Class of 1952

Charles Bryant

HometownOmaha, NE
High schoolOmaha South

Charles Bryant, a 1950 graduate of Omaha South, where he was an all-state athlete, became the first black football player of the modern era at Nebraska in 1952. NU, in fact, had banned blacks from athletic competition altogether from 1917 until the late 1940s.

Bryant in 1953 became the first black letter winner in any sport at Nebraska since the 1910s. An All-Big Seven guard in 1954, Bryant was inducted into the Nebraska Football Hall of Fame in 1987. Just because Bryant earned his way onto the playing fields at NU doesn’t mean he was welcomed as an equal member of the team.

Bryant, who died in 2004 at age 71, recalled in a 1999 World-Herald story how he was treated "like a spaceman" at the school. His teammates shunned him, especially when he first joined the squad. And he was made to feel even more like an outsider — forced to sleep at the "black YMCA" during a trip to Oklahoma, asked to avoid the lobby and swimming pool at a hotel in Miami — when Nebraska traveled for road games.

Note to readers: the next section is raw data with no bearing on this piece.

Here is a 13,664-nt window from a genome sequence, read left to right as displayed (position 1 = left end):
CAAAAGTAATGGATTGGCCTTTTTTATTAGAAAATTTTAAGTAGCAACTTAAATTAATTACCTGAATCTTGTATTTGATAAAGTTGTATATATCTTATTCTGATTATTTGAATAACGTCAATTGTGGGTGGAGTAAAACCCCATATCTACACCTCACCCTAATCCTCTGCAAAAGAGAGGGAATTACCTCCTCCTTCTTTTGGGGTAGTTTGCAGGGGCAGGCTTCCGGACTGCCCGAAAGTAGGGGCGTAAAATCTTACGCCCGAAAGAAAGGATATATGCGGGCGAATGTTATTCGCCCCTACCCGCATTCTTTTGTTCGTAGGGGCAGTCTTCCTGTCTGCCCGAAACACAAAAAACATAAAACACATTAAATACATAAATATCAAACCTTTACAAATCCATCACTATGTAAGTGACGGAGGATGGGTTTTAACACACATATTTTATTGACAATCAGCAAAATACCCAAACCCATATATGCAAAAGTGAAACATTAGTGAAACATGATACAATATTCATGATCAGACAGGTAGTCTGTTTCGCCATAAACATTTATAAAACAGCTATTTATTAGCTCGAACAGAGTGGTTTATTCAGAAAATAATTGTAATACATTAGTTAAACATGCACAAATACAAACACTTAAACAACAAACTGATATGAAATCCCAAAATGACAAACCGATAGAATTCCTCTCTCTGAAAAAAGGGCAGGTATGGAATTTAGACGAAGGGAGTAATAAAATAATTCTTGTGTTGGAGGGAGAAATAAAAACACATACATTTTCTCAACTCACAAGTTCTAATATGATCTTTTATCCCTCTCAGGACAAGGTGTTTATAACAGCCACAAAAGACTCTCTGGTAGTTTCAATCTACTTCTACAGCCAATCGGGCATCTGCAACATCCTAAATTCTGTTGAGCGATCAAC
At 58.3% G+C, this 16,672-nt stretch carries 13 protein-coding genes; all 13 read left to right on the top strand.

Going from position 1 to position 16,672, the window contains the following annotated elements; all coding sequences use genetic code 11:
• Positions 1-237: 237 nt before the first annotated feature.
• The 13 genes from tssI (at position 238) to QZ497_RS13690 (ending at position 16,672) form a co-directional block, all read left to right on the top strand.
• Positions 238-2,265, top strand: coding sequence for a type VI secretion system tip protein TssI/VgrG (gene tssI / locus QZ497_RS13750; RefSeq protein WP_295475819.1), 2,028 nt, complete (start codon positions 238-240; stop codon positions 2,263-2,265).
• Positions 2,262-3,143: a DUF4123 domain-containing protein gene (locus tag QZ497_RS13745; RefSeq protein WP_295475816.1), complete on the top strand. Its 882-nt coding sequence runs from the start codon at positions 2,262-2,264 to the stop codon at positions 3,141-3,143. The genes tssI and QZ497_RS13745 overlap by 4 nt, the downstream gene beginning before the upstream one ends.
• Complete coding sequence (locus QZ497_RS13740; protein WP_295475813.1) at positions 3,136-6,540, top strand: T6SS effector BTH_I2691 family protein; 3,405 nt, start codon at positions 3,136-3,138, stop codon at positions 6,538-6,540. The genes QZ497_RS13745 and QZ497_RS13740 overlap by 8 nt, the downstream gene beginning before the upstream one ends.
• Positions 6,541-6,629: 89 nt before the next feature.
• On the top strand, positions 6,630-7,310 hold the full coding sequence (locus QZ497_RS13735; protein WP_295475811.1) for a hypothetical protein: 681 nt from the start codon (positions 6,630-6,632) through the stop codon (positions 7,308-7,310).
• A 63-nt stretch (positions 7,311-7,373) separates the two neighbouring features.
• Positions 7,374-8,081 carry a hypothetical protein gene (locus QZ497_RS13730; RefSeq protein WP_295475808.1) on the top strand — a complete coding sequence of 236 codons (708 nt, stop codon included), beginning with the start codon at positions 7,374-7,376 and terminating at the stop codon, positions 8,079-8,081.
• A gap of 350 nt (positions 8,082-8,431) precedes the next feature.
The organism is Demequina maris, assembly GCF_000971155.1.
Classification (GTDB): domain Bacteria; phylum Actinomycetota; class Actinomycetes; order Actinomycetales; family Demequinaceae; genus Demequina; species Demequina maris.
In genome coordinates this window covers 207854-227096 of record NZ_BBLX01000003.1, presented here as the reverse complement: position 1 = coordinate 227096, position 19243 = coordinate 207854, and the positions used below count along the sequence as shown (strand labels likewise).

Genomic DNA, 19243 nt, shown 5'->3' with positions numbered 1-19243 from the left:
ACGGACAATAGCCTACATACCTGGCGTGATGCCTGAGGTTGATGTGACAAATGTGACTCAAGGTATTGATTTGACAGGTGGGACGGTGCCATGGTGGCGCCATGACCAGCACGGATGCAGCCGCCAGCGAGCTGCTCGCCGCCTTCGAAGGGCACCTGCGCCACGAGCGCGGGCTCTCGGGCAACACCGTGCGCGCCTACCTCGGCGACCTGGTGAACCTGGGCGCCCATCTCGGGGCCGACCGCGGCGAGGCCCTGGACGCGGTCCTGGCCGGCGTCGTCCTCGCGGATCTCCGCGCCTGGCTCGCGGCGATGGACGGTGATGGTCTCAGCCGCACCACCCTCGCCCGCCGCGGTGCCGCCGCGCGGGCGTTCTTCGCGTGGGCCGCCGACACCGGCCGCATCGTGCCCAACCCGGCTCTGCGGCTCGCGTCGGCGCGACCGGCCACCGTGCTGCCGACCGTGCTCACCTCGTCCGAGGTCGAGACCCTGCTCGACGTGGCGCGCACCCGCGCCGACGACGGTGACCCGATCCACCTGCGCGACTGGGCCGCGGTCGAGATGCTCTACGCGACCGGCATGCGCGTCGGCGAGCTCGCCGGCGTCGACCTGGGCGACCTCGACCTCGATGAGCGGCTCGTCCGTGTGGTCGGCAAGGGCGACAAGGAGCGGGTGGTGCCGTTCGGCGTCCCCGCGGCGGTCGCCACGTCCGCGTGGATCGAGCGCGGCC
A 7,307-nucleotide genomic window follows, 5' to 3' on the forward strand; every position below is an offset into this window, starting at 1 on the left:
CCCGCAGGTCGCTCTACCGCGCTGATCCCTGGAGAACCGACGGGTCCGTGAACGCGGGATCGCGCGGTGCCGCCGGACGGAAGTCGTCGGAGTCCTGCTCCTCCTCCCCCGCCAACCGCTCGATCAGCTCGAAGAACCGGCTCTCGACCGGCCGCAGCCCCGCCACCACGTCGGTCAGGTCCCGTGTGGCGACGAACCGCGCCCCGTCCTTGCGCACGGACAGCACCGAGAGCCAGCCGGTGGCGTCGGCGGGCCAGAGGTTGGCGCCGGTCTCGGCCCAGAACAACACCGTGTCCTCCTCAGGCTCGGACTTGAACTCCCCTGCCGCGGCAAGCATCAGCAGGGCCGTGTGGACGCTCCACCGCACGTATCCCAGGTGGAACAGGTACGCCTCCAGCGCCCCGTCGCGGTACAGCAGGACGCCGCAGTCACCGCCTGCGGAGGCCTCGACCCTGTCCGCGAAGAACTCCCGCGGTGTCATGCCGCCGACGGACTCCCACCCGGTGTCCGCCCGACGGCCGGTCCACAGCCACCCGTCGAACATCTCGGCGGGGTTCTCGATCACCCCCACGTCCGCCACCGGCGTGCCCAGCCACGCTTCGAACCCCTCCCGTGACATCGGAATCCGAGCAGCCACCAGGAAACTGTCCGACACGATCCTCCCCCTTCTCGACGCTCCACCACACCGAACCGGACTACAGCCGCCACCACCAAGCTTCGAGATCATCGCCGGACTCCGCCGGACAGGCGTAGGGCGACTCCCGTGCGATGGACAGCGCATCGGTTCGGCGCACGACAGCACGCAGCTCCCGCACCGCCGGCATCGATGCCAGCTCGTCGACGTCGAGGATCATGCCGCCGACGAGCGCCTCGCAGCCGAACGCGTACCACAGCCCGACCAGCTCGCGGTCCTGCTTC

His never-say-die attitude took him a long way, when many young black Nebraskans never came close to fulfilling their academic and athletic potential.

When Don Benning was hired at Omaha University (now the University of Nebraska at Omaha) in 1963, he became the first black head coach — of any sport — at a predominantly white university in the United States. Benning, who led Omaha U. to the 1970 NAIA national wrestling championship, took inspiration in Bryant’s pioneering ways.

"People were always telling Charlie he couldn’t do this or couldn’t do that, but I don’t think he ever took no for an answer, " said Benning, an Omaha North graduate. "He had a tremendous will about him."

Bryant taught for 23 years in the Omaha Public Schools system, and in 1973 was hired as assistant principal at Omaha Benson. He moved to Omaha Bryan in 1977 and served as athletic director. Prior to that, Bryant was an assistant football coach at Thomas Jefferson High School in Council Bluffs and became the first black to earn a head coaching job in the Omaha-Council Bluffs area when he took over the school’s wrestling program in 1962.

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